Baby rabbits start out life as tiny, fluffy animals. However, in the first year, rabbits grow quickly. The age at which rabbits stop growing depends on a variety of different factors.
Rabbits reach maturity at different ages, depending upon their breed. Smaller rabbits, such as Netherland Dwarfs, reach their adult size at 4-5 months old. Large breeds, such as Flemish Giants, may not stop growing until they’re 18 months. Most medium-sized rabbits reach their adult size between 6 and 10 months.
We’ll look at the most popular rabbit breeds. We’ll discuss what age each breed reaches adulthood, and how big they’re likely to grow. We’ll then explore the different factors that can affect how large a rabbit becomes.
When Do Rabbits Stop Growing?
Kits are separated from their mothers at around 8 weeks old before being sold on by breeders and pet shops. At this stage, they’re still physically immature and aren’t close to reaching their full size.
At 8 weeks, rabbits still require extra protein and fat in their diet to enable them to grow and thrive. If you provide your baby rabbit with a plentiful supply of alfalfa hay, you’ll notice that they grow faster.
Rabbits may increase in size after they become sexually mature. Domestic rabbits aren’t considered adults until they are 1 year old. At this stage, most rabbits have stopped gaining weight. However, some breeds of rabbits reach their full size much earlier while others may continue to grow.
How Big Do Rabbits Grow?
A rabbit’s size at adulthood varies based on the following factors:
- Breed. Dwarf rabbits are the smallest and rarely grow larger than 4lbs. Whereas, some large breeds of rabbit can exceed 20lbs.
- Genetics. Even within the same breed, some rabbits are genetically predisposed to grow larger than others. A rabbit that is large or small for its breed will likely pass this on to its young.
- Care. Growth can be stunted if it isn’t taken care of properly. Young rabbits need plenty of alfalfa hay and pellets to promote growth.
Rabbit Size Comparison Chart
|Average Age at Full Size
|Standard: 7.5-10.5 lbs
Mini: 3-4.5 lbs
|Standard: 8-9 months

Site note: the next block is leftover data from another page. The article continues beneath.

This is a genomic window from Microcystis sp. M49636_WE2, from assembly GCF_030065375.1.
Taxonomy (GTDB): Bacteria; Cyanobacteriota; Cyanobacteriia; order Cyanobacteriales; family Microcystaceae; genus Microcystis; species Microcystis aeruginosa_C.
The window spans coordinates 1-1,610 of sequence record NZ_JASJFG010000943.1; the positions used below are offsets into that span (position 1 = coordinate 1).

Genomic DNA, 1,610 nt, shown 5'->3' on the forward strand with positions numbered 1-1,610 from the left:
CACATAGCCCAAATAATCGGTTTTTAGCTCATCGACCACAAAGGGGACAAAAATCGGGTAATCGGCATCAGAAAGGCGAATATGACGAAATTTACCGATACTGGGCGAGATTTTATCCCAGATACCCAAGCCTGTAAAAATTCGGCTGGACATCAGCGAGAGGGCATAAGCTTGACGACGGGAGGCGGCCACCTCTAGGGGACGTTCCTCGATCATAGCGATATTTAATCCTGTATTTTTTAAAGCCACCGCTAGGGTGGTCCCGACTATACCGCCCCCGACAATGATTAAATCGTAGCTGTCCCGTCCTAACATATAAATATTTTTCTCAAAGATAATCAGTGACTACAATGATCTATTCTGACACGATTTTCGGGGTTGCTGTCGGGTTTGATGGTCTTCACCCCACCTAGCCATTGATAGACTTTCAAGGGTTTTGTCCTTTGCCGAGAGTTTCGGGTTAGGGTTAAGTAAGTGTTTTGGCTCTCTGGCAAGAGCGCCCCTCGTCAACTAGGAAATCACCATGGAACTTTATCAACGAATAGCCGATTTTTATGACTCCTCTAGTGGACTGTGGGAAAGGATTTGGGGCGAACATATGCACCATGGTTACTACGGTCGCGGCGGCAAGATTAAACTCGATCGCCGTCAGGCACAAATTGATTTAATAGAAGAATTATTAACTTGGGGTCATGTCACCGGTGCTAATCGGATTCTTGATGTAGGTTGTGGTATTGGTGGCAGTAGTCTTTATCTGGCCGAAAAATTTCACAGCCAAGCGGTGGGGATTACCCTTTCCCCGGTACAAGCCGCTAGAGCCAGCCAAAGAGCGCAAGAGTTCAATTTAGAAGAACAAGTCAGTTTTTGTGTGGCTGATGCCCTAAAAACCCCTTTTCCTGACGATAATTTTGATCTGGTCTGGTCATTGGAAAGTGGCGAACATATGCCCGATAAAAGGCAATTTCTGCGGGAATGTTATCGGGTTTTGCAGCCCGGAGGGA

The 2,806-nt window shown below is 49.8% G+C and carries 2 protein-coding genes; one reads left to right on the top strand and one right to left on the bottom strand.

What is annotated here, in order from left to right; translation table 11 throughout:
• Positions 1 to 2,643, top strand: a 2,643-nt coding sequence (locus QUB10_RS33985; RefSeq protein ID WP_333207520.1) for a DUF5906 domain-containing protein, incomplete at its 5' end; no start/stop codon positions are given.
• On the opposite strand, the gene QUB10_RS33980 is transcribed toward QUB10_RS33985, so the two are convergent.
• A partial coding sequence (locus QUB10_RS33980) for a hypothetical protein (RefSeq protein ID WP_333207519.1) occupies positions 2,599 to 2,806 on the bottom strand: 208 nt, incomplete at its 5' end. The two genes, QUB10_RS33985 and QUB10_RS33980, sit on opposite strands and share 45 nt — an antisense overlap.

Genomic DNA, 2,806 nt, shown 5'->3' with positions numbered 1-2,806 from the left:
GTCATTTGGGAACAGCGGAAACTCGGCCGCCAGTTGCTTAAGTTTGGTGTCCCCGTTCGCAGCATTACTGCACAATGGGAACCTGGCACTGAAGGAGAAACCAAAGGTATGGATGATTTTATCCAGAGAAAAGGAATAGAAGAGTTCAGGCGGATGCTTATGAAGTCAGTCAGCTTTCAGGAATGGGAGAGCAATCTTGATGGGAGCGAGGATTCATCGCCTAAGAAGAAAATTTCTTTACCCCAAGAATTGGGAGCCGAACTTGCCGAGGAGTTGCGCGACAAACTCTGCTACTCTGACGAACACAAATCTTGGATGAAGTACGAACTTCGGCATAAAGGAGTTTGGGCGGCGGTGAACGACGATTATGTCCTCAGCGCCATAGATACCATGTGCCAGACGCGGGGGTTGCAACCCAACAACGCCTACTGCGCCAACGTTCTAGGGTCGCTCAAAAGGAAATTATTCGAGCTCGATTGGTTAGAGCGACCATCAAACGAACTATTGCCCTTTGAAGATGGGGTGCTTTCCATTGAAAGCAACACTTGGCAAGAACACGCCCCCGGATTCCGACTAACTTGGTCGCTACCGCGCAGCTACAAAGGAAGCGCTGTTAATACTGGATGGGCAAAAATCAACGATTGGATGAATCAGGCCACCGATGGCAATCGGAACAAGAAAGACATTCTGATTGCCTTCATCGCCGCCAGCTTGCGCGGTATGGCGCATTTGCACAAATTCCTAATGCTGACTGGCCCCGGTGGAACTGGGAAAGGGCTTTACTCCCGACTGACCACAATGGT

Mini: 6-7 months
Your rabbit may not reach the average size for its breed, or it may exceed it slightly. Some rabbits stop growing earlier or later than others of the same breed, depending on their genetics, diet, and living environment.
When Do Rex Rabbits Stop Growing?
Rex rabbits are a popular breed, known for their dense and velvety fur. They have long upright ears and are available in at least 30 coat colors.
There are two varieties: the standard Rex and mini Rex. Both breeds look similar and have similar temperaments. The only difference between the two breeds is their size. As their name suggests, the mini rex is much smaller than the standard rex.
Standard Rexes are considered medium-sized rabbits. They usually weigh between 7.5 and 10.5 lbs as adults. They usually reach their full body size between 8 and 9 months of age.
Mini Rex rabbits weigh between 3 lbs and 4.5 lbs as adults. They achieve this weight at 6-7 months of age.
When Do Dutch Rabbits Stop Growing?
Dutch rabbits are recognizable due to their distinctive coat pattern. The front half of their body is white while their back end is dark.
Their ears and eye areas are also dark with a blaze of white going down the middle of their face. Their dark markings can be various colors such as chocolate, black, or grey.
Dutch rabbits are a small-to-medium-sized breed. They aren’t dwarfs, but they don’t grow as large as most medium breeds, such as Rexes. They reach 3.5 lbs to 5.5 lbs as adults when they’re between 6 and 7 months of age.
When Do New Zealand Rabbits Stop Growing?
New Zealand rabbits are from California, and were traditionally bred for their meat and pelt. However, they are gaining popularity as pets and show rabbits.
The American Rabbit Breeders’ Association (ARBA) recognizes five colors: red, white, blue (grey), black and broken. Among these, white is the most well-known. New Zealand Whites have a genetic defect called albinism, which also gives them pink eyes.
A medium to large-sized rabbit, New Zealands are muscular and broad. Females (does) normally weigh 10-12 pounds, while bucks (males) are smaller, between 9-11lbs. They reach maturity around 9 to 10 months of age.